Crossing the Border

Getting to San Felipe from the United States

First things first: Most tourists do not need a passport or tourist visa to enter Mexico and visit San Felipe, but since September 2015, the Mexican Government is asking all visitors to get a tourist card (FMM) – see below.  Also, since June 2009, the U.S. Government requires you and every member of your party to have a PASSPORT or SENTRI card to re-enter the USA. Citizens of other countries should verify with their consulate or embassy that they can enter Mexico and also re-enter the U.S.A. See this US Government website for details and online application information. 

Virtually every visitor to San Felipe comes here by road. The most popular route from Southern California and points north is to take Interstate 8 (San Diego-Yuma) to El Centro and then head south on California Route 111 to Calexico where you cross the border into Mexicali, continuing south to San Felipe (about 2.5 hours drive on Mexico route 5).

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Buy Mexican insurance for your vehicle before you enter Mexico as your US liability coverage is not valid here. A new law in Baja California took effect in 2012 and it requires all drivers to have at least third party insurance coverage. At a minimum, you should buy this coverage (cost is around $10/day for short-term visits but you can get good deals for long term coverage) so that you are not automatically in violation of the law if you are stopped by a policeman.

You can see simple maps of the route, including the main road through Mexicali and the street map of San Felipe by visiting our Maps page. Check our road conditions pages to see the latest information on diversions caused by any road construction!


619-470-RENT (7368)

From Arizona, many people come through Yuma and cross at Algodones or San Luis. There is a good highway (Mexico 2) that heads west and connects to Mexico 2D (the Libramiento bypassing Mexicali) that lands you on Mexico 5 to San Felipe.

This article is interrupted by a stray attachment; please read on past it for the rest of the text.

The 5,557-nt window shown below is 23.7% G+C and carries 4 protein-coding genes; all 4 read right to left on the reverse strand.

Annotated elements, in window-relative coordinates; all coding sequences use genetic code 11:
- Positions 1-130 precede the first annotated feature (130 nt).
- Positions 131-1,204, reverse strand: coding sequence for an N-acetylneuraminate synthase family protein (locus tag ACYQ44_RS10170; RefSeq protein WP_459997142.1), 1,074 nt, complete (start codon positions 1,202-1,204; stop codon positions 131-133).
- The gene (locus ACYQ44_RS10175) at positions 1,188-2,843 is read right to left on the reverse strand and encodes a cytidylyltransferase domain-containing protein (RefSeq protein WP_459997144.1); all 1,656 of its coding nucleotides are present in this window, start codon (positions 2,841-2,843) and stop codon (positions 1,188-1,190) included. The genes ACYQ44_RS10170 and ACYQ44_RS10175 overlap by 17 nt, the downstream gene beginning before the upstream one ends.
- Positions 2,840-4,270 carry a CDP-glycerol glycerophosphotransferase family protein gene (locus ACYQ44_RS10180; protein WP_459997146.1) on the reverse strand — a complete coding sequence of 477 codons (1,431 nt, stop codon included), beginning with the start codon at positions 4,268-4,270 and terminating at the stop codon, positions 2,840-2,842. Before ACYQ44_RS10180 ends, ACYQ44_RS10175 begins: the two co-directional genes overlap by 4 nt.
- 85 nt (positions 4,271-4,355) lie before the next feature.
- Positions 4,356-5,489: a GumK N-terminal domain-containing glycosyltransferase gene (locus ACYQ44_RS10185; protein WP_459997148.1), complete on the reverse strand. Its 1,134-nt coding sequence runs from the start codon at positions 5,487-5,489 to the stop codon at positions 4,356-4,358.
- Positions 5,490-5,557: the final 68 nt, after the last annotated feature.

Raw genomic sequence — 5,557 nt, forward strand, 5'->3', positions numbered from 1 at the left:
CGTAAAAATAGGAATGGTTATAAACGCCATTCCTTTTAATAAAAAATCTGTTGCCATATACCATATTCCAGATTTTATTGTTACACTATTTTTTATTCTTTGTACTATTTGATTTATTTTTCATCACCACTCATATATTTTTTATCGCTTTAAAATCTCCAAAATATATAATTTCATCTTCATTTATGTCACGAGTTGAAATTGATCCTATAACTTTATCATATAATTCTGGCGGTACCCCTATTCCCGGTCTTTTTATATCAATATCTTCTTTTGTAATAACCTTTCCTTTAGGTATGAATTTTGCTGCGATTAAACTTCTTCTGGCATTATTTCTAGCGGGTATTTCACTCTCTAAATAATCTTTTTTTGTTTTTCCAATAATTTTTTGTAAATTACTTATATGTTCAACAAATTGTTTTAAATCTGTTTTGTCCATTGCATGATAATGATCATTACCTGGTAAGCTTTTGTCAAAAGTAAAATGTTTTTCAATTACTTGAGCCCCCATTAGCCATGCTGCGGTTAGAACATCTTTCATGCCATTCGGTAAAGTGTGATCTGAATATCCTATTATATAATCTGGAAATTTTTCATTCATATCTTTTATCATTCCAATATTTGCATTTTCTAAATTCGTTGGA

Around 10% of the visitors traveling by car from coastal areas of Southern California cross the border at Tijuana and take the scenic toll road to Ensenada. From Ensenada, there is a well maintained two lane highway that runs across the Baja peninsular and joins up with the Mexicali-San Felipe road about 30 miles north of town. While many people are afraid of going through Tijuana, there is little danger if you are heading to Ensenada because the road system guides you straight to the toll road without having to go into the city. Immediately on crossing the border from San Diego, follow the signs saying “Rosarito Cuota”.

An interesting and very pleasant trip from the San Diego region to San Felipe can now be made by crossing the border at Tecate. This route gets you on to the Mexican toll highway (Mexico 2D – the Libramiento) towards Mexicali. It enables you to completely bypass the traffic jams of Mexicali and all the new road construction that is being undertaken in the capital city.

Crossing the Border from the USA into Mexico

Crossing the border is extremely simple, but you should stop at the immigration office and get a Tourist Card for every member of your party that does not already have a valid Mexican immigrant visa. (See our Immigration page for details). If you do not get a Tourist Card and you are stopped on your trip by federal agents, you may be required to immediately turn round and go back to the border to get the necessary documents.

Tourists may find it tempting to stop at one of the duty-free shops in Calexico. There are good deals on liquor and tobacco products but it is wise for each adult in the party to pay separately and get a receipt showing that their individual purchase is within the limits allowed by Mexican law. Returning residents of San Felipe are not permitted to bring any alcohol or tobacco products. If you plan to take any duty-free items back into the United States, remember the limit is one liter of alcohol and 200 cigarettes.